kook & wijn

Tagliatelle al ragù di carne

Imagine a cold winter’s day with sunshine and snow and blue skies. You go out for a long walk and it’s cold and beautiful and lovely but most of all: cold. You are with loved ones around you, think: boyfriend, husband, mother, brother, dog, best friend or child. You chat, walk, you be silent for a while, you enjoy the surrounding, you walk, and walk and walk. Then you come home, put on your comfortable woollen sweater, socks and sweatpants. You play some relaxed music, poor yourself a glass of port and start cooking this…. Tagliatelle al ragù di carne…. also called pasta Bolognese…. the ultimate comfort food. Today I’ll share the real recipe with you: like the ‘Italian mammas’ prepare it. With pancetta and fresh vegetables, but without sachets or ready to make whatever. Excluding the mushrooms (they shouldn’t be in a good Bolognese!) but including a pot-in-oven-simmer-time to get a more intense flavour.
Tagliatelle el ragù di carne Tagliatelle el ragù di carneTagliatelle el ragù di carne Tagliatelle el ragù di carne


Serves 6-8 people

1 kg minced beef
250 gram pancetta, cubes or stripes (bacon also fine if you can’t find pancetta)
2 big onions, finely chopped
2 big carrots, in cubes
8 stalks of celery, in slices
1 red chilli pepper, finely chopped
2 cloves of garlic, finely chopped or crushed
2 tins of tomato cubes (about 800 gram)
500 ml passata di pomodoro
80 gram tomato puree (concentrated)
200 ml red wine
1 beef stock cube
1/2 teaspoon nutmeg, grounded
2 hands full of fresh parsley, stalks and leaves separated
4 stalks of thyme, 2 stalks of rosemary, 4 bay leaves, the stalks of the parsley (ty up with kitchen twine and here’s your bouquet garni)
3-4 tablespoons of olive oil

600 gram tagliatelle or spaghetti
1 big piece of Parmesan cheese (about 150 gram)

ovenproof pan with lid
some kitchen twine for your bouquet garni


Take a big frying pan, place over high heat and fry the mince in a little olive oil until brown. This takes a few minutes only. Drain to get rid of the excess fat and liquid. Place back in the pan, add the pancetta for some minutes. Sed aside.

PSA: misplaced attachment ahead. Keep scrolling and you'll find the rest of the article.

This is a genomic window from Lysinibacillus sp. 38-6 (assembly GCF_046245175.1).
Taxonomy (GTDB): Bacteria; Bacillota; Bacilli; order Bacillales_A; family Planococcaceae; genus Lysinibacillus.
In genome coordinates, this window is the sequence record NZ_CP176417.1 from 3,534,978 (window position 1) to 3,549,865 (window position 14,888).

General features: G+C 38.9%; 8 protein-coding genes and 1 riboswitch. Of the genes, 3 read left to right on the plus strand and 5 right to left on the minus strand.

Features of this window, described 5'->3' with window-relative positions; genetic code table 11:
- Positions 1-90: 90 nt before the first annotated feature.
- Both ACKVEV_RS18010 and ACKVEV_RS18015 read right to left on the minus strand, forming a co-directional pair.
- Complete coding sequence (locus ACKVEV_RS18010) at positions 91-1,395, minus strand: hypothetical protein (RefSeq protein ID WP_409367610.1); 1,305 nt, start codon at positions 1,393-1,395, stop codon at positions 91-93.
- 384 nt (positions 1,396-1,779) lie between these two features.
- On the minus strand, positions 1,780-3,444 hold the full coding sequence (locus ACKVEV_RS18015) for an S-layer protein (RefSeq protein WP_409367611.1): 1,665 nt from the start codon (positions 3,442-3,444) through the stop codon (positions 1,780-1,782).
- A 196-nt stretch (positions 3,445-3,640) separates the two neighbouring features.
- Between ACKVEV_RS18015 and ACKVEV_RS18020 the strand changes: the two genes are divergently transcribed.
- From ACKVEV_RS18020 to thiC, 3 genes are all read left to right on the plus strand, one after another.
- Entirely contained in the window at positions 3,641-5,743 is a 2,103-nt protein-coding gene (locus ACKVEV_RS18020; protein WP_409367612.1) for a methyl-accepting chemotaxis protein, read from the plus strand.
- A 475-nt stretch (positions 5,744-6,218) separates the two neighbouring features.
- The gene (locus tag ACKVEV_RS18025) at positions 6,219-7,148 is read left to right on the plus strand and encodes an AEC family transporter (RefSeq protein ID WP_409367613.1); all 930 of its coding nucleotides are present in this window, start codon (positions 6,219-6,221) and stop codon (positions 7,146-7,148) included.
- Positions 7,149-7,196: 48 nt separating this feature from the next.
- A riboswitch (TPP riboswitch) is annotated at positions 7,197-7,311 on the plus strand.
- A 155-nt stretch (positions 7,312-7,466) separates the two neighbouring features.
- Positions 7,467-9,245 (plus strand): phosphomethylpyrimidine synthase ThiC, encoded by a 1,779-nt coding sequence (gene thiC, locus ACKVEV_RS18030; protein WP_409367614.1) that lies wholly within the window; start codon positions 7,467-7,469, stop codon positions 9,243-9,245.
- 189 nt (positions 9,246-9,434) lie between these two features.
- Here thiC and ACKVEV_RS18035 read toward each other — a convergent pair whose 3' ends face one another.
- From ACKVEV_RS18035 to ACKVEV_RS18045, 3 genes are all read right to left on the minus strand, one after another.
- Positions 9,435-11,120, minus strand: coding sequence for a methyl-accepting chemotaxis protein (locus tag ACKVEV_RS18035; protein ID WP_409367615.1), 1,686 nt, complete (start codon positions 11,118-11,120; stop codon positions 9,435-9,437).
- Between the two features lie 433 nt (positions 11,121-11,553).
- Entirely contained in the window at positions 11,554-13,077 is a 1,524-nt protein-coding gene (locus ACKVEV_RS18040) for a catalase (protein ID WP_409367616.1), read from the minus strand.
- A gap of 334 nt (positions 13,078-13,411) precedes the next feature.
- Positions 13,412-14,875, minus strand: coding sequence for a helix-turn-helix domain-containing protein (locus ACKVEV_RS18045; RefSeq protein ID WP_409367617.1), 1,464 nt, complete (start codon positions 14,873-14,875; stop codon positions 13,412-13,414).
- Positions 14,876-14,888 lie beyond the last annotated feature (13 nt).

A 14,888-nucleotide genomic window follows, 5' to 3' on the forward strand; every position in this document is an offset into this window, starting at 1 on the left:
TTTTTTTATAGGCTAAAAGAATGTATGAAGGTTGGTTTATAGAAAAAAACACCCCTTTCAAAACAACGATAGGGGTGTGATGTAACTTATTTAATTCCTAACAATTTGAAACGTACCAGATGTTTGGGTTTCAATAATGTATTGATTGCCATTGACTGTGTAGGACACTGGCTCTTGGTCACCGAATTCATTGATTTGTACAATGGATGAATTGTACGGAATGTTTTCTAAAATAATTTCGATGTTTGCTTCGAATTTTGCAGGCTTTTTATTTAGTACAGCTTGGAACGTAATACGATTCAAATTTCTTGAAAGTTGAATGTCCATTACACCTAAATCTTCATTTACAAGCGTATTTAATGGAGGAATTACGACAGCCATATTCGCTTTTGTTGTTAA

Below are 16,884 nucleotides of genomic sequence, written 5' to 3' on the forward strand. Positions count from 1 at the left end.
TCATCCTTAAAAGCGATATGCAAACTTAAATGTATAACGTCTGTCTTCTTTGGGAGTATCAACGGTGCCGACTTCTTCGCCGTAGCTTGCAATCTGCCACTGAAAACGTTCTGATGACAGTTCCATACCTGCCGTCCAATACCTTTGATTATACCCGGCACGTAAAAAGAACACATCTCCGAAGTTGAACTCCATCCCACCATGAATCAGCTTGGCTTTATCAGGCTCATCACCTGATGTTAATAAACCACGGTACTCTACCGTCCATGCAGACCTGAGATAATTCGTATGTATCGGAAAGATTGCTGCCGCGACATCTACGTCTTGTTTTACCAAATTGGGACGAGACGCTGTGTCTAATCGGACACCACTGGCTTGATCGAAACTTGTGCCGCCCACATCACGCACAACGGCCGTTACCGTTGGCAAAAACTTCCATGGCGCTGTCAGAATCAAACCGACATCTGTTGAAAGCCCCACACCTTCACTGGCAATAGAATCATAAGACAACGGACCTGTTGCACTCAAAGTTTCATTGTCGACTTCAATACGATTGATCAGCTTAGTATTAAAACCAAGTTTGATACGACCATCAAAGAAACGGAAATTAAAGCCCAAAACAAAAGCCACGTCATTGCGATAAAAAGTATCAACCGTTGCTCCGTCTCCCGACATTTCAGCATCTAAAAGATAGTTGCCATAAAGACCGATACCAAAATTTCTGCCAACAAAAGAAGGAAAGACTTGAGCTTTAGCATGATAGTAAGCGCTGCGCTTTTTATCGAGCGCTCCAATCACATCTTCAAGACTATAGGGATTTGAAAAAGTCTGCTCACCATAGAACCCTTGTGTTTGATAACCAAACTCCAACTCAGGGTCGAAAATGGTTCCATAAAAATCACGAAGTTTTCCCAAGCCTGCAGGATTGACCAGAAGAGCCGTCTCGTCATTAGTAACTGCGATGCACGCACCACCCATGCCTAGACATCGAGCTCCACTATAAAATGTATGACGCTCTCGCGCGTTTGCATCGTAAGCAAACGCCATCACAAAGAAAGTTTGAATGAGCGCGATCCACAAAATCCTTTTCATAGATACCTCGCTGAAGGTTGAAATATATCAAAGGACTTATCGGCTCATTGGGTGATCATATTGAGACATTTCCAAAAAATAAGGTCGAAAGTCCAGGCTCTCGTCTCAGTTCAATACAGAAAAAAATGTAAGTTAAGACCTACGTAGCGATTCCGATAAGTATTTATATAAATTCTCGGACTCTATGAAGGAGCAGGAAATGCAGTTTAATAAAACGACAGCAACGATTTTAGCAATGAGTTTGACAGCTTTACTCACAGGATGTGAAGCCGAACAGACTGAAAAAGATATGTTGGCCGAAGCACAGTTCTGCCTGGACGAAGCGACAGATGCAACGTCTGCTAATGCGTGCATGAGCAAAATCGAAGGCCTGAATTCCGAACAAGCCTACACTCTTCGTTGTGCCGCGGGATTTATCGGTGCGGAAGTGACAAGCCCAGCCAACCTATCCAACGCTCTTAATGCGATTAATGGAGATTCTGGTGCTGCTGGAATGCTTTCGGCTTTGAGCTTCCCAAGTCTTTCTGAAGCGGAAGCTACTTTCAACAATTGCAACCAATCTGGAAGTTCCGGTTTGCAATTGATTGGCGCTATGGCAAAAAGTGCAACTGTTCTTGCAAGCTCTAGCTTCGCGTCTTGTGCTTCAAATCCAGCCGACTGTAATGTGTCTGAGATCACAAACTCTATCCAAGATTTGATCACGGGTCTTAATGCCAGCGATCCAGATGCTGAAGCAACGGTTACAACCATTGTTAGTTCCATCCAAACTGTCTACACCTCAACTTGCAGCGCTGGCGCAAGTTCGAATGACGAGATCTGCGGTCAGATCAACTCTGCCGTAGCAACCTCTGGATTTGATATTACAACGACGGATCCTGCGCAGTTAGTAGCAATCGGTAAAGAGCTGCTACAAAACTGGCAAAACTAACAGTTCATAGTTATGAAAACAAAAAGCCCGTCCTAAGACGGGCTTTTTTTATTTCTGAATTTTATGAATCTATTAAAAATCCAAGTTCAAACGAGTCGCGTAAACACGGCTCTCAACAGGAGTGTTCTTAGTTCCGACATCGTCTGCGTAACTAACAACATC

Take a casserole or other iron (oven resistant) pan and place over medium heat with some olive oil. Sauté the onion, celery and carrot all together for 5 minutes. Add the chilli pepper and garlic and stir in for 2-3 minutes. Add the tomato puree, stir and fry for about 2 minutes (to take away the natural sour taste of tomato puree). Add the mince and pancetta to the casserole, including the juices left in the pan. Now add the red wine, 3/4 to the casserole and 1/4 to the mince pan to loosen the excess juices. Add to the casserole.

Also add the passata di pomodori, beef stock cube, tomato cubes, nutmeg, fresh parsley leaves in the casserole and stir well. Bring it to boil, season with some pepper and salt and add the bouquet garni. If you like the consistency leave it, but if the sauce is a bit too thick add 100-150 ml water.

Put the lid on top and place the casserole in a preheated 140ºC oven for at least 1 hour (but 2 hours is even better). This last step is very important to get the best flavour in your ragù. Real Italian mammas prepare their ragù like this… with a little bit of patience.

Before serving: cook the pasta in enough water with a pinch of salt. Grate the Parmesan cheese and set the table. Open a nice bottle of red wine. Turn off the oven, take the pan out and check your ragù. If you don’t like the thickness of the sauce add some water ór let simmer on the stove for another 10-20 minutes without the lid.
Serve the ragù di carne on top of the tagliatelle and sprinkle with Parmesan.

Bon Appétit! 

Tagliatelle el ragù di carne

*If you don’t like pasta (yes, some people don’t like pasta. They exist) you can also serve the ragù on top of cooked rice or with boiled potatoes. 


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